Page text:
APPG v. DEPT. OF DEFENSE
851 F.Supp.2d 169 (2012)
United States District Court, District of Columbia.
April 2, 2012.
Both Andrew Tyrie and the APPG are represented on a pro bono basis by Joe Cyr, a United States citizen and an attorney who practices with a law firm in the United States. Pls.' Mot. at 3-4. In November 2008, the plaintiffs, through their counsel, submitted FOIA requests for government documents with a number of agencies of the U.S. government, including the Central Intelligence Agency ("CIA"), the Department of Homeland Security ("DHS"), the Department of Justice ("DOJ"), the Department of State, the Department of Defense ("DOD"), the Federal Bureau of Investigation ("FBI"), and the National Security Agency ("NSA") (collectively, "the defendants"). Pls.' Mot. at 6. The plaintiffs' FOIA requests sought information on 43 separate topics, all of which
focused on various aspects of the United States' and the United Kingdom's involvement in extraordinary rendition, secret detention, coercive interrogation of suspected terrorists and the sources of information about alleged terrorist plots. Defs.' Mot. at 2. Joe Cyr, along with other attorneys at his law firm, assisted the APPG in drafting these FOIA requests and communicating with the various agencies to obtain the requested documents. Pls.' Mot. at 6.
The majority of the plaintiffs' FOIA requests were denied. Id. The FBI initially responded to the request, but later informed the plaintiffs that it would no longer comply on account of 5 U.S.C. § 552(a)(3)(E), an exception to FOIA that prohibits intelligence agencies from granting requests to all non-domestic government entities, their subdivisions and their representatives. Defs.' Mot. at 3. The CIA and the DHS's Office of Intelligence and Analysis similarly denied the FOIA requests based on this statutory provision. Id. The DOD, NSA and Department of State did not respond to the plaintiffs' request for over a year, after which point they too invoked 5 U.S.C. § 552(a)(3)(E). Id. The plaintiffs administratively appealed the CIA's and the DOD's denials of the requests. Id. at 7-8. In April 2009, the CIA rejected the plaintiffs' appeal. Id. at 8. The DOD never acted on the plaintiffs' appeal. Id. at 7.
In December 2009, the plaintiffs filed a complaint in this court seeking injunctive, declaratory and other relief under FOIA. See generally Compl. The defendants subsequently filed a motion to dismiss, alleging that the plaintiffs are representatives or subdivisions of a foreign government entity and are thus prohibited from requesting records under 5 U.S.C. § 552(a)(3)(E). See generally Defs.' Mot. The plaintiffs then filed a motion for partial summary judgment on the same issue, alleging that 5 U.S.C. § 552(a)(3)(E) does not to apply to them because they are neither foreign government entities nor representatives thereof. See generally Pls.' Mot. With these motions now ripe for adjudication, the court turns to the relevant legal standards and the parties' arguments.III. ANALYSISA. Legal Standard for Rule 12(b)(6) Motion to Dismiss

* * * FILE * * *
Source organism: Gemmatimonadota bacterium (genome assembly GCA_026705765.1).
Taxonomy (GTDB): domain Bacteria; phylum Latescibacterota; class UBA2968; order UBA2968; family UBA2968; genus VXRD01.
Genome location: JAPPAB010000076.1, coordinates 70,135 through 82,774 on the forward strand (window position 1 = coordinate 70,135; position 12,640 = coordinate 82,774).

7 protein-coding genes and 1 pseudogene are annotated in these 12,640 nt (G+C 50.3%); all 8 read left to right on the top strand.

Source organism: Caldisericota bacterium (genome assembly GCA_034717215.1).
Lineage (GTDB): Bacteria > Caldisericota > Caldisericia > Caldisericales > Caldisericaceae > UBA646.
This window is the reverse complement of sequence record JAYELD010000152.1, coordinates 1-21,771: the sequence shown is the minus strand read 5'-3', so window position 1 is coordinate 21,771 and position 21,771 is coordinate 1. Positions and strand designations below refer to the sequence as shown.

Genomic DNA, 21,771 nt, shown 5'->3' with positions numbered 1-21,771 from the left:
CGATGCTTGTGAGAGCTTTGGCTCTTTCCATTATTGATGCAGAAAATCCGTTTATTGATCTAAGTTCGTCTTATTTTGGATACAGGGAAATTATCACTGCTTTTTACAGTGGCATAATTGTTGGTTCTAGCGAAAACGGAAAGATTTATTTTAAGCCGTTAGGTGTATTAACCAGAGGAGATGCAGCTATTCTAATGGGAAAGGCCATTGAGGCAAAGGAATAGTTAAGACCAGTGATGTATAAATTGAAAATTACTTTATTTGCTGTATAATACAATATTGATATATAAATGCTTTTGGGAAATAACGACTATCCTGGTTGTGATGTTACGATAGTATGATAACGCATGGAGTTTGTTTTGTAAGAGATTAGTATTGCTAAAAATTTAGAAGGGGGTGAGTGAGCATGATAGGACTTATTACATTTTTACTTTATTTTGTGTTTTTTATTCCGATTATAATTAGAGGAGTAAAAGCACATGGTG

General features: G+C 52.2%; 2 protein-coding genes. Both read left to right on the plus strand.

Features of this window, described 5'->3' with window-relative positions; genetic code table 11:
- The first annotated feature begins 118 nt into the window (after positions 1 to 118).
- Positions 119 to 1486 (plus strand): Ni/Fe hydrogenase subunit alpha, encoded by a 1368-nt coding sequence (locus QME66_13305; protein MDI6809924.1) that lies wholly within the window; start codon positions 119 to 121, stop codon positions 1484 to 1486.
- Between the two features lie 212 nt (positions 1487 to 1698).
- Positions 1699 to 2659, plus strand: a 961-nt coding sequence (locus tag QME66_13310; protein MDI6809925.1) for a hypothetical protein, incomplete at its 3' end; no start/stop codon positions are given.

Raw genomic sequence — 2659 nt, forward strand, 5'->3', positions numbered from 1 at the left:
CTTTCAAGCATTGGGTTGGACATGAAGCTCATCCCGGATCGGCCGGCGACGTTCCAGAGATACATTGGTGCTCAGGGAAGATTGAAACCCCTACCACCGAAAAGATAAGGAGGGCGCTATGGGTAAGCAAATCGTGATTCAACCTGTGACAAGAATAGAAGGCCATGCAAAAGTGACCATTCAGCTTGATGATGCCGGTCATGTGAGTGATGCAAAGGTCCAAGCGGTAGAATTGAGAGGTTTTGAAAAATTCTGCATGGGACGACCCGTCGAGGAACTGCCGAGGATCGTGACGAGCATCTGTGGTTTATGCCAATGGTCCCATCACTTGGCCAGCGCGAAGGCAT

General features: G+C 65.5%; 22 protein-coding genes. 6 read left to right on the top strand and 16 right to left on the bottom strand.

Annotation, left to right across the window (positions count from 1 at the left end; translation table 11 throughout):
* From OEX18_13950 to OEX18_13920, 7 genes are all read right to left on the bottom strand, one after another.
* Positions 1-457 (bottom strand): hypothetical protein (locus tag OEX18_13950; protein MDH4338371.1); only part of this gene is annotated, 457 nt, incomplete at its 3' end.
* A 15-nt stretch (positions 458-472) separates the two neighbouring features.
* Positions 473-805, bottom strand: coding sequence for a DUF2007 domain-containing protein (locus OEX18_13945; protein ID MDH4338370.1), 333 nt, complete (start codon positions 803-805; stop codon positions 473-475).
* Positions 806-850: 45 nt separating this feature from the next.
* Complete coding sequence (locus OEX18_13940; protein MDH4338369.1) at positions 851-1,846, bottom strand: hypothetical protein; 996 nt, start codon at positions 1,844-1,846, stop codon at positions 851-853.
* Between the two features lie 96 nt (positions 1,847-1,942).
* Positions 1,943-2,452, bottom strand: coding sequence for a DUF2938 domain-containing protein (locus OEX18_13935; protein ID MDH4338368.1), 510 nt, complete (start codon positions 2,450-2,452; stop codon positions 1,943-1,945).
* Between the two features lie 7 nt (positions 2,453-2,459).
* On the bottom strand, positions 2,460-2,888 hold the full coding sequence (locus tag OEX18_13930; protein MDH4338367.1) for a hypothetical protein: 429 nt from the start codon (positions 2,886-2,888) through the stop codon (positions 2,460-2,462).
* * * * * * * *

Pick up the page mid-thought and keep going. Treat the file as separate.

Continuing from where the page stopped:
A Rule 12(b)(6) motion to dismiss tests the legal sufficiency of a complaint. Browning v. Clinton, 292 F.3d 235, 242 (D.C.Cir.2002). The complaint need only set forth a short and plain statement of the claim, giving the defendant fair notice of the claim and the grounds upon which it rests. Kingman Park Civic Ass'n v. Williams, 348 F.3d 1033, 1040 (D.C.Cir. 2003) (citing FED.R.CIV.P. 8(a)(2) and Conley v. Gibson, 355 U.S. 41, 47, 78 S.Ct. 99, 2 L.Ed.2d 80 (1957)). "Such simplified notice pleading is made possible by the liberal opportunity for discovery and the other pretrial procedures established by the Rules to disclose more precisely the basis of both claim and defense to define more narrowly the disputed facts and issues." Conley, 355 U.S. at 47-48, 78 S.Ct. 99 (internal quotation marks omitted). It is not necessary for the plaintiff to plead all elements of his prima facie case in the complaint, Swierkiewicz v. Sorema N.A., 534 U.S. 506, 511-14, 122 S.Ct. 992, 152 L.Ed.2d 1 (2002), or "plead law or match facts to every element of a legal theory," Krieger v. Fadely, 211 F.3d 134, 136 (D.C.Cir.2000) (internal quotation marks and citation omitted). Yet, "[t]o survive a motion to dismiss, a complaint must contain sufficient factual matter, accepted as true, to state a claim to relief that is plausible on its face." Ashcroft v. Iqbal, 556 U.S. 662, 129 S.Ct. 1937,
1949, 173 L.Ed.2d 868 (2009) (internal quotation marks omitted); Bell Atl. Corp. v. Twombly, 550 U.S. 544, 562, 127 S.Ct. 1955, 167 L.Ed.2d 929 (2007) (abrogating the oft-quoted language from Conley, 355 U.S. at 45-46, 78 S.Ct. 99, instructing courts not to dismiss for failure to state a claim unless it appears beyond doubt that "no set of facts in support of his claim  would entitle him to relief"). A claim is facially plausible when the pleaded factual content "allows the court to draw the reasonable inference that the defendant is liable for the misconduct alleged." Iqbal, 129 S.Ct. at 1949 (citing Twombly, 550 U.S. at 556, 127 S.Ct. 1955). "The plausibility standard is not akin to a `probability requirement,' but it asks for more than a sheer possibility that a defendant has acted unlawfully." Id. (citing Twombly, 550 U.S. at 556, 127 S.Ct. 1955).